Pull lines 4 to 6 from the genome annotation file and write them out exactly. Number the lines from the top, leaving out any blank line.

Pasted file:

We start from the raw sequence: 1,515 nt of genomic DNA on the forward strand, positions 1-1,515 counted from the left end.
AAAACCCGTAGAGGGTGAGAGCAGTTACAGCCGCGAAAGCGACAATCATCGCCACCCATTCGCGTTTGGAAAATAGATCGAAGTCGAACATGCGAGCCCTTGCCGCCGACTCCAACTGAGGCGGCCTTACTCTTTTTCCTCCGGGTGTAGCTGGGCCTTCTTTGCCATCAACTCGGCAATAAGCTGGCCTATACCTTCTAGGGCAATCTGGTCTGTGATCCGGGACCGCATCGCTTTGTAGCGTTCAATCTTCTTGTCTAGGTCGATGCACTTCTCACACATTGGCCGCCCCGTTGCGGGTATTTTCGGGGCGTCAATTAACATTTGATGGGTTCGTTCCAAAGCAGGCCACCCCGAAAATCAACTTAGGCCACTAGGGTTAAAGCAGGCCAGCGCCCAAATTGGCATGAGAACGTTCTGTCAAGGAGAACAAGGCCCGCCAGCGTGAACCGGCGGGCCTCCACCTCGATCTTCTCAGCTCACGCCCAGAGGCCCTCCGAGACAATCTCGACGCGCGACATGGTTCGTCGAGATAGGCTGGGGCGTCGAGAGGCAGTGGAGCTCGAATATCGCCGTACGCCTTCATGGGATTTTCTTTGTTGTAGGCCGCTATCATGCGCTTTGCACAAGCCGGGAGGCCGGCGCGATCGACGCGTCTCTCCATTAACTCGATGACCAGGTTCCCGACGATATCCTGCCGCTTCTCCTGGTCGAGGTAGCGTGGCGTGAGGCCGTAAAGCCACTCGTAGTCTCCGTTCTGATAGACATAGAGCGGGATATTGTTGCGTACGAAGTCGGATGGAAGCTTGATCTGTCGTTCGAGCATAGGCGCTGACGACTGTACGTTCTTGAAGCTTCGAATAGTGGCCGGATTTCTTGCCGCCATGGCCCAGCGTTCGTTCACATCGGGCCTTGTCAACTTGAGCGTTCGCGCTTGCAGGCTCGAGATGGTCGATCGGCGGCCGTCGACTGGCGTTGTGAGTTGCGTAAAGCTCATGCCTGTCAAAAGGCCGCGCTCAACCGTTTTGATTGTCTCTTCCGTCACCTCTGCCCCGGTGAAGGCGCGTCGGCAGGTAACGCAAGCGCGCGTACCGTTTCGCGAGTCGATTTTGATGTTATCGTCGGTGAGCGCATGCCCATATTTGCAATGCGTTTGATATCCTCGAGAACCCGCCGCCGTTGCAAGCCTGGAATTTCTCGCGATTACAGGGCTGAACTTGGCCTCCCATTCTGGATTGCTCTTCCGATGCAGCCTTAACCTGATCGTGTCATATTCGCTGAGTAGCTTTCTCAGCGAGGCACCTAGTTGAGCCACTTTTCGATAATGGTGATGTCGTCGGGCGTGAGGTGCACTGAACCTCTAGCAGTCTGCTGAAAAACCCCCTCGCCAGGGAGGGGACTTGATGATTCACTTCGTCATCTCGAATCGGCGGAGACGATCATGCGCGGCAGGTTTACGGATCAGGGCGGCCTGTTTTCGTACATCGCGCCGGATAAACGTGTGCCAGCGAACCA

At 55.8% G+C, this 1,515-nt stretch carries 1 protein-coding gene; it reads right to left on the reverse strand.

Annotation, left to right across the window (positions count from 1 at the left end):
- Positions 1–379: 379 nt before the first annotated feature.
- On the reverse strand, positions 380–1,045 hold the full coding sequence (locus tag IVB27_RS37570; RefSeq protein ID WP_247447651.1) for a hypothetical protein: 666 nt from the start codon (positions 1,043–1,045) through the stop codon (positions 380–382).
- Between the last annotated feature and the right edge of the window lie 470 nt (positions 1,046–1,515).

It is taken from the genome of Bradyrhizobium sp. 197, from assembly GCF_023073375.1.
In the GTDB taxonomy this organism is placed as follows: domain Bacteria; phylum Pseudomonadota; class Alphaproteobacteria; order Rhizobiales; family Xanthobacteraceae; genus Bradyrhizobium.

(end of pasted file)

Annotation, left to right across the window (positions count from 1 at the left end):
- Positions 1–379: 379 nt before the first annotated feature.
- On the reverse strand, positions 380–1,045 hold the full coding sequence (locus tag IVB27_RS37570; RefSeq protein ID WP_247447651.1) for a hypothetical protein: 666 nt from the start codon (positions 1,043–1,045) through the stop codon (positions 380–382).